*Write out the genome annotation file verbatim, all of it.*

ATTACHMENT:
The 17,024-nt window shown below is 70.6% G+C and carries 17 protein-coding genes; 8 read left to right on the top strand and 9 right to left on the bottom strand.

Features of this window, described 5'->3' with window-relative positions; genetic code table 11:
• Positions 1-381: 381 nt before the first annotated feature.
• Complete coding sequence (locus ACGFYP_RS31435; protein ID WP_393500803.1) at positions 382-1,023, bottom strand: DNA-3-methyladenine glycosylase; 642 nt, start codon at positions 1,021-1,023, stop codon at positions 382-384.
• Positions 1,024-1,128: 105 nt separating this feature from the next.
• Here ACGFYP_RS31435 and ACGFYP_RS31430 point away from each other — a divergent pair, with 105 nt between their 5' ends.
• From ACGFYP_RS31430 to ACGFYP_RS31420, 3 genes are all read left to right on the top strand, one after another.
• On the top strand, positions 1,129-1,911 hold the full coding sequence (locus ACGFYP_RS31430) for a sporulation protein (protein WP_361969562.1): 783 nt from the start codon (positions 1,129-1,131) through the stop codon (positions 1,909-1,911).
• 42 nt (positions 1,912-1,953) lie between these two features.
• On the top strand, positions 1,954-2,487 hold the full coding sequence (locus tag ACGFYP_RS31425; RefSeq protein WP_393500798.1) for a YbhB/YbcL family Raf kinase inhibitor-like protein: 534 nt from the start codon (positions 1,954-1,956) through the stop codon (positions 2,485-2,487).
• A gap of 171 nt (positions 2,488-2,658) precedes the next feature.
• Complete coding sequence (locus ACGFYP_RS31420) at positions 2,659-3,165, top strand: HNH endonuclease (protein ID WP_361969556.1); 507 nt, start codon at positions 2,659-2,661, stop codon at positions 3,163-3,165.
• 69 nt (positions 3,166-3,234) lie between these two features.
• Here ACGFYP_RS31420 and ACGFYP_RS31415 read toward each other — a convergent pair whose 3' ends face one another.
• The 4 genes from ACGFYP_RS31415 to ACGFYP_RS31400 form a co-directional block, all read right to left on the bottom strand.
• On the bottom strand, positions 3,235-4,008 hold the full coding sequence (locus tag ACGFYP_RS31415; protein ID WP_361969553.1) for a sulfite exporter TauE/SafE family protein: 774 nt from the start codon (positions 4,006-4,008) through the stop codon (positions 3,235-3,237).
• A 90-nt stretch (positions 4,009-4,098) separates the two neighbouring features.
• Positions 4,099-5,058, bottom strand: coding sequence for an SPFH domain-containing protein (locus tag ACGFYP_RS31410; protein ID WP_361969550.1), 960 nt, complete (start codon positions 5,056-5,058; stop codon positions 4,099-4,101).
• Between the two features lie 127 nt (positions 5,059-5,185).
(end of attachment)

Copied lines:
The 17,024-nt window shown below is 70.6% G+C and carries 17 protein-coding genes; 8 read left to right on the top strand and 9 right to left on the bottom strand.

Features of this window, described 5'->3' with window-relative positions; genetic code table 11:
• Positions 1-381: 381 nt before the first annotated feature.
• Complete coding sequence (locus ACGFYP_RS31435; protein ID WP_393500803.1) at positions 382-1,023, bottom strand: DNA-3-methyladenine glycosylase; 642 nt, start codon at positions 1,021-1,023, stop codon at positions 382-384.
• Positions 1,024-1,128: 105 nt separating this feature from the next.
• Here ACGFYP_RS31435 and ACGFYP_RS31430 point away from each other — a divergent pair, with 105 nt between their 5' ends.
• From ACGFYP_RS31430 to ACGFYP_RS31420, 3 genes are all read left to right on the top strand, one after another.
• On the top strand, positions 1,129-1,911 hold the full coding sequence (locus ACGFYP_RS31430) for a sporulation protein (protein WP_361969562.1): 783 nt from the start codon (positions 1,129-1,131) through the stop codon (positions 1,909-1,911).
• 42 nt (positions 1,912-1,953) lie between these two features.
• On the top strand, positions 1,954-2,487 hold the full coding sequence (locus tag ACGFYP_RS31425; RefSeq protein WP_393500798.1) for a YbhB/YbcL family Raf kinase inhibitor-like protein: 534 nt from the start codon (positions 1,954-1,956) through the stop codon (positions 2,485-2,487).
• A gap of 171 nt (positions 2,488-2,658) precedes the next feature.
• Complete coding sequence (locus ACGFYP_RS31420) at positions 2,659-3,165, top strand: HNH endonuclease (protein ID WP_361969556.1); 507 nt, start codon at positions 2,659-2,661, stop codon at positions 3,163-3,165.
• 69 nt (positions 3,166-3,234) lie between these two features.
• Here ACGFYP_RS31420 and ACGFYP_RS31415 read toward each other — a convergent pair whose 3' ends face one another.
• The 4 genes from ACGFYP_RS31415 to ACGFYP_RS31400 form a co-directional block, all read right to left on the bottom strand.
• On the bottom strand, positions 3,235-4,008 hold the full coding sequence (locus tag ACGFYP_RS31415; protein ID WP_361969553.1) for a sulfite exporter TauE/SafE family protein: 774 nt from the start codon (positions 4,006-4,008) through the stop codon (positions 3,235-3,237).
• A 90-nt stretch (positions 4,009-4,098) separates the two neighbouring features.
• Positions 4,099-5,058, bottom strand: coding sequence for an SPFH domain-containing protein (locus tag ACGFYP_RS31410; protein ID WP_361969550.1), 960 nt, complete (start codon positions 5,056-5,058; stop codon positions 4,099-4,101).
• Between the two features lie 127 nt (positions 5,059-5,185).